Australia is a constitutional monarchy with the British Queen’s representative as the head of state. On November 6, 1999, Australians were asked to vote the monarchy out of existence.
By a large margin, we said no, rejecting the so-called minimalist proposal to replace the monarch with a President appointed by Parliament.
Yet less than five percent of the population actively supports keeping the English royals, and more than 60 percent want a President directly elected by the people!
But after three decades of government assault on living standards, nobody trusts career politicians and their big business sponsors, the main forces behind the referendum. The real message of the proposal’s failure is that workers and the poor are fed up with unaccountable governments, wholesale destruction of services, and attacks on unions. And passage of the referendum would not have changed any of that; in fact, we would have wound up with an even less democratic system than we have now.
So, gritting our teeth, we wrote “no” on our ballot papers — and vowed revenge on the politicians who had given us no other choice.
Colonial hangover. The monarch has no role at all in Australian government. In fact, recognising the country’s century-long progress toward independence from Britain, our High Court recently ruled that the Queen is a “citizen of a foreign power.” This means that, constitutionally, the supposed Queen of Australia is barred from holding office in Australia because she’s not a citizen!
A powerless, meaningless figurehead, all the British sovereign now represents is the faded glory days of colonial expansion by marauding European powers.
And that is a key reason the referendum was held. The smarter capitalists realised that in a place where European rule has meant five centuries of racist plunder, the Queen is bad for business. Forty-seven of Australia’s top 49 CEOs supported the Yes case, as did all of the media proprietors.
But corporate chiefs also knew that, given an opening, the population would demand genuinely democratic reforms, such as a Bill of Rights and restrictions on government power. So they initiated a vote limited to a scheme allowing for an appointed sovereign — a President who could be tossed out at the whim of the Prime Minister and who would therefore stay in line, keeping the country safe for capitalism.
New recipe for tyranny. It is a common complaint in Australia that politicians treat electors, or voters, like subjects — but few people realise that this sorry state of affairs is the legal reality.
In order to settle the English Revolution four centuries ago, the monarchy relinquished supremacy over the people to the Parliament, the representatives of the emerging capitalist class.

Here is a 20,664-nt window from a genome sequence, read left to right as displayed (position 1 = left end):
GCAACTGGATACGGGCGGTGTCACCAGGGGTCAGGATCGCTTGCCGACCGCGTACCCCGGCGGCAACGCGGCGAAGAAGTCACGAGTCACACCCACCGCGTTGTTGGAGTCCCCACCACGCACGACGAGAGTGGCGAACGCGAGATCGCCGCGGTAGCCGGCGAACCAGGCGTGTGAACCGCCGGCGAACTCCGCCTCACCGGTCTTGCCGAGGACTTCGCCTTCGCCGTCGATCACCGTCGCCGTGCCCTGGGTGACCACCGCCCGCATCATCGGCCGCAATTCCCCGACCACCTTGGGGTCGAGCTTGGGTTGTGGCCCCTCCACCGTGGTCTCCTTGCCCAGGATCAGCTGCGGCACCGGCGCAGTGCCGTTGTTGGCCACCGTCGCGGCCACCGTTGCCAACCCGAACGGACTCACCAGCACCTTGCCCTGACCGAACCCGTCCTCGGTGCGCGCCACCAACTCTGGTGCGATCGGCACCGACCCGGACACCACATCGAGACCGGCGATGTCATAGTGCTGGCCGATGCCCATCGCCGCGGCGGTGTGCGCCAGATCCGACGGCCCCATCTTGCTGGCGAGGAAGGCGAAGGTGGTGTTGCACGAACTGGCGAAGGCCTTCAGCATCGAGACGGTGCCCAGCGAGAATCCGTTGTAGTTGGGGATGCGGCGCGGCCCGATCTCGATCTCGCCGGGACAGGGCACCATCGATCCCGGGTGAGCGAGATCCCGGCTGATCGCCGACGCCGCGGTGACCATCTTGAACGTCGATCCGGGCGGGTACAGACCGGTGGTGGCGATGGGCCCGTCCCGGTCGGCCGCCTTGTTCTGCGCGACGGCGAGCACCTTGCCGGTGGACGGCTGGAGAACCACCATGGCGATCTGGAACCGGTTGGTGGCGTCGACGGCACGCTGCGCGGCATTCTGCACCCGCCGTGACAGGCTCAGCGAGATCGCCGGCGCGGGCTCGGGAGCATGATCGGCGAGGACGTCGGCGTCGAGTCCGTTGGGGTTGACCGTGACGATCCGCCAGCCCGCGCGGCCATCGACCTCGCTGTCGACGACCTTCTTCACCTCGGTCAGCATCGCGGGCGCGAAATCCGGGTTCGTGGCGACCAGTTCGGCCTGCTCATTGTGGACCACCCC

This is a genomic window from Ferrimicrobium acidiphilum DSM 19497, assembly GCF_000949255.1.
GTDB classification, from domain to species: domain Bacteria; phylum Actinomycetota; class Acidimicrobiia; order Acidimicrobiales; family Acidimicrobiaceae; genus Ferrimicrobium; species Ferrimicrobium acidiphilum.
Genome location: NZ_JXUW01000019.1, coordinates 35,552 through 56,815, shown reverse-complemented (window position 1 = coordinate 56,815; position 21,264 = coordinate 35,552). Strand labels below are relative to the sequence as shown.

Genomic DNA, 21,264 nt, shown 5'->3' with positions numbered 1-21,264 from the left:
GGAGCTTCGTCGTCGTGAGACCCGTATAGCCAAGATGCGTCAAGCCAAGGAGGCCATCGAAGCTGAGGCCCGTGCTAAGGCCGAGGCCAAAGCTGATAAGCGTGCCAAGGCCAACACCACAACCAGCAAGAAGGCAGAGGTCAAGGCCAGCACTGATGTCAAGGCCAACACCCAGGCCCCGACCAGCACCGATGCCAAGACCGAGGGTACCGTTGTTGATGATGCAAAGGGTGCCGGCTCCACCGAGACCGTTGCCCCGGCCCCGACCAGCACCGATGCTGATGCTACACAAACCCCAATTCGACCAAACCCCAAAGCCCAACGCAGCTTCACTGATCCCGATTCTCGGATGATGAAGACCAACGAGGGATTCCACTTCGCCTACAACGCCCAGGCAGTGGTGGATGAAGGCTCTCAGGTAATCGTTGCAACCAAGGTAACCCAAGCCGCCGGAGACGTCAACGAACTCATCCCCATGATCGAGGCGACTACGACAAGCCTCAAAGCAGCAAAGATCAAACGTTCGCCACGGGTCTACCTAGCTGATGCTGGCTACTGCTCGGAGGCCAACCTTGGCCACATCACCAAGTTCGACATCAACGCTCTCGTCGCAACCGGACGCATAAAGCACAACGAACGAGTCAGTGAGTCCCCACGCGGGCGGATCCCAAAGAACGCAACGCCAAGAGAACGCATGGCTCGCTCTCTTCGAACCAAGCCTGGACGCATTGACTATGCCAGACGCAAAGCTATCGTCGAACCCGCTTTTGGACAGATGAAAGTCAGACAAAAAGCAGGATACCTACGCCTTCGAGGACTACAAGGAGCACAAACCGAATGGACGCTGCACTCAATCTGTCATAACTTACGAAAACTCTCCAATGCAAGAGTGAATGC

The elected Australian Parliament is based on this “Westminster System,” and so is the centre of political authority, royalty or no royalty. However, there is a counterforce under the Constitution — the Governor General, the monarch’s representative, who has draconian but rarely used powers over Parliament.
If the November referendum had been approved, Australians would not have lost our status as subjects. We would have shed the monarchy — but at the cost of giving unprecedented, sweeping powers to the Prime Minister. Electors were alarmed at the prospect of a despotic Prime Minister using a compliant President to impose a dictatorship, which, as the No supporters pointed out, was how Hitler usurped control of Germany.
Supporters of the Yes case tried to capitalise on popular distrust of the political elite by alleging that their model would prevent professional politicians from becoming President. They claimed that the alternative — direct election — would be “unstable.” Australians understood that “unstable” meant “too democratic.” Most voters are not Constitutional lawyers, but as the saying goes, you can’t fool all of the people all of the time.
Economic crackdown creates backlash. Ungracious in defeat, the Yes advocates rushed into print to portray the electors as stupid and reactionary, warning of an upsurge in rightwing populism and a chasm between urban and rural residents. Nothing of the sort!
The most strident champions of the Yes position are the same people who are foreclosing on family farms and desperately trying to undermine the gains of working people. With friends like these, the Yes cause was doomed from the start.
The resounding rejection of the referendum showed that both workers and small-business owners are thoroughly disgusted with “economic rationalism” — the privatisation, speed-up, layoffs, deregulation, and lowering of work standards carried on in the name of boosting the competitiveness of Australia in the global capitalist dog-fight.
Outside the State capitals, only one voting district backed the referendum. Voters in eight of the 10 urban areas where the Yes case gained the most support have incomes far above average. Region by region, the Yes vote declined in direct proportion to the severity of service cuts, job losses, and the effects of globalisation on rural industries, all imposed to protect “shareholder value” and triple-A credit ratings.
Reconstituting Australia. The monarchy is moribund; popular pressure will probably result in another referendum in the next decade. It’s time to turn the debate around and focus on what a democratic constitution must contain.
For a start, the people must prevail, not the Parliament. Our rights and freedoms must be mandated and affirmative action clauses enacted to redress past injustices. Treaties need to be negotiated with Indigenous nations and inserted in the basic law.
It’s fine for society to elect a First Citizen. But there is a precondition: the people must rule.